Sinking Ships and the Generosity of a Stranger

On our second mornings in Fiji I awoke and looked out the cabin porthole, happy to be on our boat at long last, to see the boat next to us sinking! (see photo) By the time I got on deck the Marina staff was in full action, assessing the damage, getting pumps set up, putting a diver in the water, and preparing the boat for emergency haul out. Thankfully they were on it.

My heart sunk for the owners of the boat and my mind swirled about how this could have just as easily been us. A thru-hull on the boat had failed and an insufficient repair left this boat with several feet of water inside. That day we checked all of our thru-hulls on the boat. Several had completely rusted hose clamps that broke when we checked them. So, we got busy replacing all of the clamps, making sure that there were at least two at each thru-hull, and double checking them all to ensure that they were solid.

Unfortunately, this was not the last sinking boat that we encountered in the Marina. Fast forward a few weeks. We had completed all of our boat projects that allowed us to get out of the marina and have some fun (i.e surf and dive). We spent two weeks at an outer island meeting new friends and spending hours in the water each day. It was just what we needed to recharge our batteries and get ready to go back to the marina, haul the boat out of the water, and complete several more boat projects. We were all feeling a little sad as we returned to the marina and boat yard to wait for our turn to haul out of the water. We were scheduled to haul out on a Thursday, but we were being picky about the spot on the hard that we wanted. We wanted to be closest to the shore to maximize the breeze and minimize the mosquitoes. When our space opened up, we were all ready, then the yard manager came to tell us that there was another boat sinking and the marina had an obligation to take it out of the water before us. We watched as a boat a few slips down from us was dragged into the slings by a dingy. Once it was hauled out and resting in the slings, water gushed out of hull. My heart sank again for yet another boat owner who was watching his dream slip away.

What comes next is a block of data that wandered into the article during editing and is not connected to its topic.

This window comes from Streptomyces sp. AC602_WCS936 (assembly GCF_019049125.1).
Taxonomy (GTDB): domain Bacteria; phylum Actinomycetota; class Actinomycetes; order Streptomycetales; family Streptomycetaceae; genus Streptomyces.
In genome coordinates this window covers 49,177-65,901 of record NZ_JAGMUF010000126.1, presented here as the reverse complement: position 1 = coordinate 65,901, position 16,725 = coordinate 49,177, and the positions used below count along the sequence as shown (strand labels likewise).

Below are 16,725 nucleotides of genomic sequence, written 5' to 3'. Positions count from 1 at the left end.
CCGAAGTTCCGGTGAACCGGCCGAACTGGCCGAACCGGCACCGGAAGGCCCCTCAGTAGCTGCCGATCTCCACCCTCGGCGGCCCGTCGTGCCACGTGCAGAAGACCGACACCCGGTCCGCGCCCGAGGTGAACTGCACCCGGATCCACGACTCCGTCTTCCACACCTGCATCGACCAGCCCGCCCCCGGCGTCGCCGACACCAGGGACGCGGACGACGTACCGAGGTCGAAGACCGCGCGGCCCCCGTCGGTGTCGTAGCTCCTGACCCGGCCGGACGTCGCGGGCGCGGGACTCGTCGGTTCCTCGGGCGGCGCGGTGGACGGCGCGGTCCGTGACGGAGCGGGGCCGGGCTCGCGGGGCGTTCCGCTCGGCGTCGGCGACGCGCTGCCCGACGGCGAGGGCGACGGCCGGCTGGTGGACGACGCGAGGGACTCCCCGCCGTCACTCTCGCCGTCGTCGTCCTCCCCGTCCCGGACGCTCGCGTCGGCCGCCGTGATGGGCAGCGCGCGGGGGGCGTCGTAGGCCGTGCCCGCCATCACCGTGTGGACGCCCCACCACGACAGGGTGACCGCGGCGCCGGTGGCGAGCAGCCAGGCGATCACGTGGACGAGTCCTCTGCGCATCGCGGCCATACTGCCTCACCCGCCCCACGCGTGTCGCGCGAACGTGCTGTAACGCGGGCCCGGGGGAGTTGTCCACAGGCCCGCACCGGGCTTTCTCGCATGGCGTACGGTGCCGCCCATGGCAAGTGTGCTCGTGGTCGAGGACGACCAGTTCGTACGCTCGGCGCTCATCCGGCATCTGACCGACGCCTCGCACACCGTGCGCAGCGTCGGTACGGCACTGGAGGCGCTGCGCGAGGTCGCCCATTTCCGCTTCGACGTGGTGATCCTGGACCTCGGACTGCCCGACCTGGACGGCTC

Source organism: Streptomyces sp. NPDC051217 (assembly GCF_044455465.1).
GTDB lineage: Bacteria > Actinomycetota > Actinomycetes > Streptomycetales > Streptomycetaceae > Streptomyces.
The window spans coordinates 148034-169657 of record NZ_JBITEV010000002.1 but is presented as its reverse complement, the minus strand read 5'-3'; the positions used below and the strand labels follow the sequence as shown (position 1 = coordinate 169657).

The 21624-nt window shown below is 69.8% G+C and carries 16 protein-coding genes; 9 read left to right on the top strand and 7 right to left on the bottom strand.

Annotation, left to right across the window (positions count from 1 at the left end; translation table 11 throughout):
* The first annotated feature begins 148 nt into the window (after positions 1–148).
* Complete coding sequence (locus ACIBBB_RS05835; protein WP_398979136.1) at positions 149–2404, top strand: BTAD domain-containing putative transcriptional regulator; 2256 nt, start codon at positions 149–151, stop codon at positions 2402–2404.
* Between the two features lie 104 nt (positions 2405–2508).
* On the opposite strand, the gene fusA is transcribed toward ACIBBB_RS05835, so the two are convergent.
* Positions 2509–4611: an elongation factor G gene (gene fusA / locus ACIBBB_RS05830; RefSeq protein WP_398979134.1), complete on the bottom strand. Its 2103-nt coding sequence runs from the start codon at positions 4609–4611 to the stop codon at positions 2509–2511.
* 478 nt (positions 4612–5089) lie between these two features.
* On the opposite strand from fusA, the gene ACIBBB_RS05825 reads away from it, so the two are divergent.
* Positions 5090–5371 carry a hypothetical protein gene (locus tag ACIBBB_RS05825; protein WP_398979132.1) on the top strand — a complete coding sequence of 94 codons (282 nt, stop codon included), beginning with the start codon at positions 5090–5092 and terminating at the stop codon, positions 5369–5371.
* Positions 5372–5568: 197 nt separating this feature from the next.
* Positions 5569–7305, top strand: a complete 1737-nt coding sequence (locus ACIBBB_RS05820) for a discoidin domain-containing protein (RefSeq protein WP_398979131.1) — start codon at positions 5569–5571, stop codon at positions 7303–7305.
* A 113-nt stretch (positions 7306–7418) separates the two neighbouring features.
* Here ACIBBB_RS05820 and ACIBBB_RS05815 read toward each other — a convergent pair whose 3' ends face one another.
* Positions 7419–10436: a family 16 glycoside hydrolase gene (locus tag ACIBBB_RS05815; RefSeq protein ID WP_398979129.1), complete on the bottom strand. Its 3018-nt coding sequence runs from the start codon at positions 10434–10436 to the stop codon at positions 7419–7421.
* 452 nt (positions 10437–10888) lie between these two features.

This second boat was a steel hulled ketch, that had sailed around the world before being purchased by its current owner. Unknown to the new owner, was that the steel hull was not properly maintained and had several places where the hull was paper thin. One by one those thin spots started leaking until the boat started to sink. Renegade was hauled out and set in stands on the hard right next to this leaking hull. We spent a few days sharing tools and stories with the owner of this sinking ship. Every couple of hours we could hear the swearing of the owner followed by the gushing of water as he found another hole, opened it up, and water drained. With heavy hearts we would go over to the boat and see the newly found damage, and commiserate and console the owner.  Slowly, the owner realized that the boat was not worth the cost of the repairs and that he would forfeit the boat to the boatyard. After days of hearing our own story about all of the things that needed replacing on our boat, he offered for us to come and take whatever we needed/wanted. We offered money or trades and he said that he just wanted to put some good karma back into his life and that money was not going to bring that karma. We looked over his sail plan diagram and found that even though our boats were different lengths our sails were very close to the same size, within inches.  So we went through his boat together and we ended up with a brand new head sail that had never been used, a brand new shade cover which needs a little modification, used mainsail that we had professionally trimmed to fit, used spinnaker, new galley wear (pots/pans/utensils/knives/etc.), a new EPIRB, a fully stocked first aid kit, various boat lighting/fans, bilge pumps, a variety of other miscellaneous boat tools and parts. My heart ached as he gave us all that we needed to move us forward on our journey while his dream slid backwards. I could not believe the generosity of this man who a few days earlier was a stranger to us. I had to, and still have to a bit, hold back the tears when I think of how he has helped us along our way. Before he flew back to his home country, we offered to take him sailing since he and his boat had never left the harbor. We turned the helm over to him and he sailed us to an outer island were we spent a few days enjoying all that Fiji has to offer. I will always have a soft spot in my heart for sinking ships and the generosity of a stranger. (photo of the head sail that we were given)


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